How To Read Labels On Your Supplements
A nutrition label is like a map to good health, letting you know how to make better holistic choices. A label on your food or supplement tells you the 411 of what it contains and in some cases where it was sourced. Learning how to navigate the information will help you shop more efficiently and consume more wisely. Here is a guide for deciphering labels on your supplements:
Know The Sections
Labels are usually sectioned off in columns of info so it is simpler to read and the information is easier to find. It is a template that all manufacturers use, so if you have seen one, you will recognize them all.
This is the key to the map of your label. The company will recommend a portion to consume at one sitting, and how many are contained in one package. With this information, you can then figure out what the nutritional content is for each serving.
This is also a good way to keep track portion control. If you are used to having two scoops, but notice the label says a serving is one, then you are eating twice the recommended calories, fat, and other ingredients on the sticker.
If you are counting your calories, this column will tell you the amount that is in each serving. Learning how many calories are contained in fats versus sugar or carbs is a quick shortcut to keep a check on your daily intake.
If you are, for instance, deciding to check out the breakdown of that “healthy” granola you have as a snack, this column can tell you how it all shakes out as far as sugar, fat, carbs, etc. It’s a good measuring stick to let you know if sugar is the leadoff nutrient of whatever you are ingesting, or what minerals your new supplement can provide you to boost your well-being. You can also glean if the product is made from natural products, or from substances that you need a scientific encyclopedia to understand.
The percent daily value or, as it’s known on the street, DV, is used to show how one serving fulfills the daily recommended value of the product depending upon your meal plan. For instance, if you consume 2,000 calories a day, a supplement with 5% of fat is 5% of the total fat that you should eat that day. Not everyone eats the same amount of calories and food per day, depending on age or weight. Your personal requirements may need to be adjusted.
For a quick check, you can always go by the 5-20 rule. 5% of a DV is a relatively low amount, whereas 20% is a high amount of nutrients per serving.
Ingredients are listed in order of appearance and importance, just like the movie star names on a marquis. But you should always keep reading if you want to know what goes into the supplements you are taking. Often listed after the key ingredient list, this will show everything used to create the product. For instance, for omega-3, it may list “fish oil”. For something that is less natural, the list might contain words that are less recognizable. Many foods that claim to be healthy are laden with ingredients that belong in a test tube, such as MSG, or have hidden sugars and trans fats. Be a sleuth and search this section to figure it out.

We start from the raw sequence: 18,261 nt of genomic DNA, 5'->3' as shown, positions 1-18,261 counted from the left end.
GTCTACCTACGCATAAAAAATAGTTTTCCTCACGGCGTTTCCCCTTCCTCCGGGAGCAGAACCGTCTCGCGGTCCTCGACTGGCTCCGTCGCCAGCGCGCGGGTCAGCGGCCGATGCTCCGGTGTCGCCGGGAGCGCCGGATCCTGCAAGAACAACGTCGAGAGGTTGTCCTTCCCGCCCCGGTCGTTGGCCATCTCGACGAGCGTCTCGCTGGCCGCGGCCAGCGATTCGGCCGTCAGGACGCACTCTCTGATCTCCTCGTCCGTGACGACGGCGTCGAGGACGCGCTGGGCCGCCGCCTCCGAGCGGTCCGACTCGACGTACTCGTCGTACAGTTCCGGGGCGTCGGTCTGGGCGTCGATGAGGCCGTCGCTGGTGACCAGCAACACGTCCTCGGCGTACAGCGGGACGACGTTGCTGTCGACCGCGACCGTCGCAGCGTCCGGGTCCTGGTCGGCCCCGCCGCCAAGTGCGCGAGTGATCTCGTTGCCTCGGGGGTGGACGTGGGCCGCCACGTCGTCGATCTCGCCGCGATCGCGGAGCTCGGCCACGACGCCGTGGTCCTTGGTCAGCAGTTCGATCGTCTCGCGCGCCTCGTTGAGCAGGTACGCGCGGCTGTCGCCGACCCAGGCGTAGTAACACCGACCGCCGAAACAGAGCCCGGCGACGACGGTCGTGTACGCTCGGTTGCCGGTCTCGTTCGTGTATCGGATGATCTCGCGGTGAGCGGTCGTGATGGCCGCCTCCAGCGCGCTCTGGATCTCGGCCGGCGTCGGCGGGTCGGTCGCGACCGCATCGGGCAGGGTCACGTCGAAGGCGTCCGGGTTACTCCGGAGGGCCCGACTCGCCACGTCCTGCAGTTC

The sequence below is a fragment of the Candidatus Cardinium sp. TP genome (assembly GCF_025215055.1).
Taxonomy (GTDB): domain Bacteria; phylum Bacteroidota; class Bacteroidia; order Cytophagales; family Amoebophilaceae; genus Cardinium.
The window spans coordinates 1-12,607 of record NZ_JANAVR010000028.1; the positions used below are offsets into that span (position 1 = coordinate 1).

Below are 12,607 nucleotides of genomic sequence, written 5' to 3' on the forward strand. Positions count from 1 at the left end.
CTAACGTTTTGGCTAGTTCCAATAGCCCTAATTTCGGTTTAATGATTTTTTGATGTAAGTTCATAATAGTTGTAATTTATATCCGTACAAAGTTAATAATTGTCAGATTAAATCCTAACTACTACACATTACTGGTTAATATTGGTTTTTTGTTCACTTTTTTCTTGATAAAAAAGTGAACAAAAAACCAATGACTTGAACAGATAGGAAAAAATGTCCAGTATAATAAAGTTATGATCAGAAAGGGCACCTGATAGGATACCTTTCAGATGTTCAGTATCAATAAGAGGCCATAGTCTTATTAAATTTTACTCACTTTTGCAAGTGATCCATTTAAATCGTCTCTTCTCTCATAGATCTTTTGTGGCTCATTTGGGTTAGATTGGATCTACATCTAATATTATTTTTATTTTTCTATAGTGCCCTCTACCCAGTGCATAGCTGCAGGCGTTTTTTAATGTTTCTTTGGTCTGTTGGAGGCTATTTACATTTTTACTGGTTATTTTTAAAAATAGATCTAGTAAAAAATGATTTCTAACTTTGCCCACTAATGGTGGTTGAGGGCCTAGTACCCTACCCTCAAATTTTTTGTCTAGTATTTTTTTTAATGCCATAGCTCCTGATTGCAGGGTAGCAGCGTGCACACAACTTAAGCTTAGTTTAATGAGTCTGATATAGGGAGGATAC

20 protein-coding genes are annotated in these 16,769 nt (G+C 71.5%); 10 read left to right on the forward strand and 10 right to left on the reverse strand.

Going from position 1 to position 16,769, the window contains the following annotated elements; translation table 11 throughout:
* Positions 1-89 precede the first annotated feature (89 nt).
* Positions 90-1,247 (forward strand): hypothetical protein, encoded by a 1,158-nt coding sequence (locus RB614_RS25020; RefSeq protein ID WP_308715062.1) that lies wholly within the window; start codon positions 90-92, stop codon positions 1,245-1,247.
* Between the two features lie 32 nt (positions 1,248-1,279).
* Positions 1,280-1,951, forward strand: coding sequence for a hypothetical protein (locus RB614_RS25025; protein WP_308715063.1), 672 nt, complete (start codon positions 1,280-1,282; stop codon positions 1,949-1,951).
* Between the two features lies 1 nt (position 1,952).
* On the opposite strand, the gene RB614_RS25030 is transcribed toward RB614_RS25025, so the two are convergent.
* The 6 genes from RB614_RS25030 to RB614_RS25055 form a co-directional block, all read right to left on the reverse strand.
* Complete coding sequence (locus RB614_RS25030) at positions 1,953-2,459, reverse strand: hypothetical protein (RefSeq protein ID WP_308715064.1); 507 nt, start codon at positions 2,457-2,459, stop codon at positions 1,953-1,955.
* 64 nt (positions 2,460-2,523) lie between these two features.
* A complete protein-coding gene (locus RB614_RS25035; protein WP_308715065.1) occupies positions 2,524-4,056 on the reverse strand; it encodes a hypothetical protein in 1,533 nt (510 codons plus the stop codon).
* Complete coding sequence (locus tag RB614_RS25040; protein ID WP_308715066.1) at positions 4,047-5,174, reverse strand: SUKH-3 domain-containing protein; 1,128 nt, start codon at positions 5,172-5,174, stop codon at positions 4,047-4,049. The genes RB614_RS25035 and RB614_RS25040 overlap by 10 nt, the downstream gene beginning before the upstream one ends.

If you are concerned about specific ingredients, such as allergens, scan the contains section to see what is listed and read closely. Often this is where certain ingredients that could be problematic would be shown, such as wheat, eggs, milk, etc.
It’s not enough to know what is in the product, you have to know how to take it too. There is such thing as too much of a good thing. The suggested use section lets you know how much you can imbibe in order to get the best results. Whether is recommends “Take one capsule with every meal”, or “Take one teaspoon by mouth”, or “Open package of chips and consume at start of zombie apocalypse.” These instructions will help you get the best results from each product.
These warnings don’t come with a siren or neon sign but are often mentioned in small italic type as a caution for those taking the product in specific situations. If you are taking certain medications, or have a medical condition, these warnings can help you from having a reaction. Before taking any supplements or starting a new program, it’s best to check out all labels and warnings – better to be safe than sorry.
Additional allergy info
Consider this an extra warning if you managed to drive over the orange cones and bypass the first one. Some companies are multitaskers who manufacture many products at once and their equipment can sometimes contaminate certain ingredients. This cross-pollinating may make your simple supplement contain an allergen it would never normally contain. In this section, look for descriptions such as ‘product made on equipment that processed allergens such as wheat, soy, peanuts, etc.” If you see this, know that your allergy might be triggered and you can steer clear of it before you’ll need to reach for an epi pen. Always read before you buy.